This deal is still being negotiated. If it happens, the RCEP will be a mega trade deal. The 16 countries involved account for more than a quarter of global trade and a quarter of global GDP. Plus, with China, India and Indonesia involved, it would cover almost half of the world’s population.
China is also developing the One-Belt, One-Road initiative, which is an effort to create a modern-day Silk Road. The proposed infrastructure will more tightly connect the continent of Asia to Europe and parts of Africa. One estimate suggests that this will end up costing about US$8 trillion. It will allow China to trade more easily with the majority of the world’s population.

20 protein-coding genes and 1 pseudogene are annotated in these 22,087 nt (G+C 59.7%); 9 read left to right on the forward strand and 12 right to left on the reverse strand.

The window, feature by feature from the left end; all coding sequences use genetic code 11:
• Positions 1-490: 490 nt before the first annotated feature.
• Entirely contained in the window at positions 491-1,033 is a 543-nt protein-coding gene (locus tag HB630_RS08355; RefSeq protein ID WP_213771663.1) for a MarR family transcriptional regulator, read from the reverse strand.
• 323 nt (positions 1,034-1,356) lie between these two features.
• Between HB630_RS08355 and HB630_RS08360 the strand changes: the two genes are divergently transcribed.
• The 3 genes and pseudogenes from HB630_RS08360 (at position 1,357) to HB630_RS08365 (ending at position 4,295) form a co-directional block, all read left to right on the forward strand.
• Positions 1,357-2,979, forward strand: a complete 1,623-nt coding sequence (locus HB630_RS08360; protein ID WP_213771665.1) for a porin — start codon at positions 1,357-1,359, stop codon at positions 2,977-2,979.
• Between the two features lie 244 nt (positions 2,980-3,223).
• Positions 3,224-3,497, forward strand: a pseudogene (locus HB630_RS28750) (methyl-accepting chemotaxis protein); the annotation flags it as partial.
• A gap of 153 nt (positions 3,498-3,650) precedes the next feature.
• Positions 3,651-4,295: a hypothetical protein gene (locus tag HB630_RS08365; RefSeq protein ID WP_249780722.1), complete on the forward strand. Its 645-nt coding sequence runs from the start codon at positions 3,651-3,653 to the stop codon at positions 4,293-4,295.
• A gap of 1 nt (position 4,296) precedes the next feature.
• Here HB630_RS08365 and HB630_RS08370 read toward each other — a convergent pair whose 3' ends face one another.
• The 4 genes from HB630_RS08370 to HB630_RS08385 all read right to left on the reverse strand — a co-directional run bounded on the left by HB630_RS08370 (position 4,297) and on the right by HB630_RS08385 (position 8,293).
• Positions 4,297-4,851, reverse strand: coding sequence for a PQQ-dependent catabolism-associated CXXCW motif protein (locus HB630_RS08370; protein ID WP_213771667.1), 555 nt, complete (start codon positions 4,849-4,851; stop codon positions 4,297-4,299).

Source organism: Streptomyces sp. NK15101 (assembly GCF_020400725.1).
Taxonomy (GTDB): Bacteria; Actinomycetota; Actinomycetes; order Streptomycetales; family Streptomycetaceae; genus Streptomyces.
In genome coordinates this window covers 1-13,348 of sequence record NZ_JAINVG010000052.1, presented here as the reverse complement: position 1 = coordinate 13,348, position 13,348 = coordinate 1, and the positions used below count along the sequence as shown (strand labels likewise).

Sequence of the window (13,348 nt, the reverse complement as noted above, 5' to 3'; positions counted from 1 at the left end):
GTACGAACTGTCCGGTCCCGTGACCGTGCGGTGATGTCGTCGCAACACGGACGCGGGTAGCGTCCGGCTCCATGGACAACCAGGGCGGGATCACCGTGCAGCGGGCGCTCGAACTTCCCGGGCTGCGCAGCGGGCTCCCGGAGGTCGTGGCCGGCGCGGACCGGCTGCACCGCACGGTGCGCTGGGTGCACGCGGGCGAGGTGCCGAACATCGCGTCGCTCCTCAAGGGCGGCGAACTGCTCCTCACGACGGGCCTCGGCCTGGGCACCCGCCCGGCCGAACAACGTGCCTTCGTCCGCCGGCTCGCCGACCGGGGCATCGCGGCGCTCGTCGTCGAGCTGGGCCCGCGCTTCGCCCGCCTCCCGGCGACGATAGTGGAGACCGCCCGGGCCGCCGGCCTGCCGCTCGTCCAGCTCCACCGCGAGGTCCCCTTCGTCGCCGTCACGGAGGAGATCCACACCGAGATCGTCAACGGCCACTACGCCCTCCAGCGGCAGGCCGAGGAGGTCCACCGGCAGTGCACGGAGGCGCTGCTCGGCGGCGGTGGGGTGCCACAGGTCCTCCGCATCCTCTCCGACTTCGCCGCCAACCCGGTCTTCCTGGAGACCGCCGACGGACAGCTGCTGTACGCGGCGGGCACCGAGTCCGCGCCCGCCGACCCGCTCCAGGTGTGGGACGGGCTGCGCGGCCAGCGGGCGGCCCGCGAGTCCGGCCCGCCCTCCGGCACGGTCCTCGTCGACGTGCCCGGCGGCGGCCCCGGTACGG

Singapore hopes to play a key role in this initiative. Not only is it a key part of the Maritime Silk Road portion of the plan, but Singapore also hopes China will use it as a platform to reach out to Southeast Asia and the rest of the world.

So even with the potential of less trade with the U.S., Singapore could still benefit from better trade relationships with its Asian neighbours.

  1. More uncertainty
It used to be that in developed markets (like the U.S., Europe, and Japan), things were comfortable and easy, and there weren’t many surprises. Politics didn’t matter much to share prices.
And then there were crazy emerging markets (like most of Latin America, Africa, and much of Asia), the wild west of investing, where anything could happen. Bad politics could erase years of market gains in a matter of moments.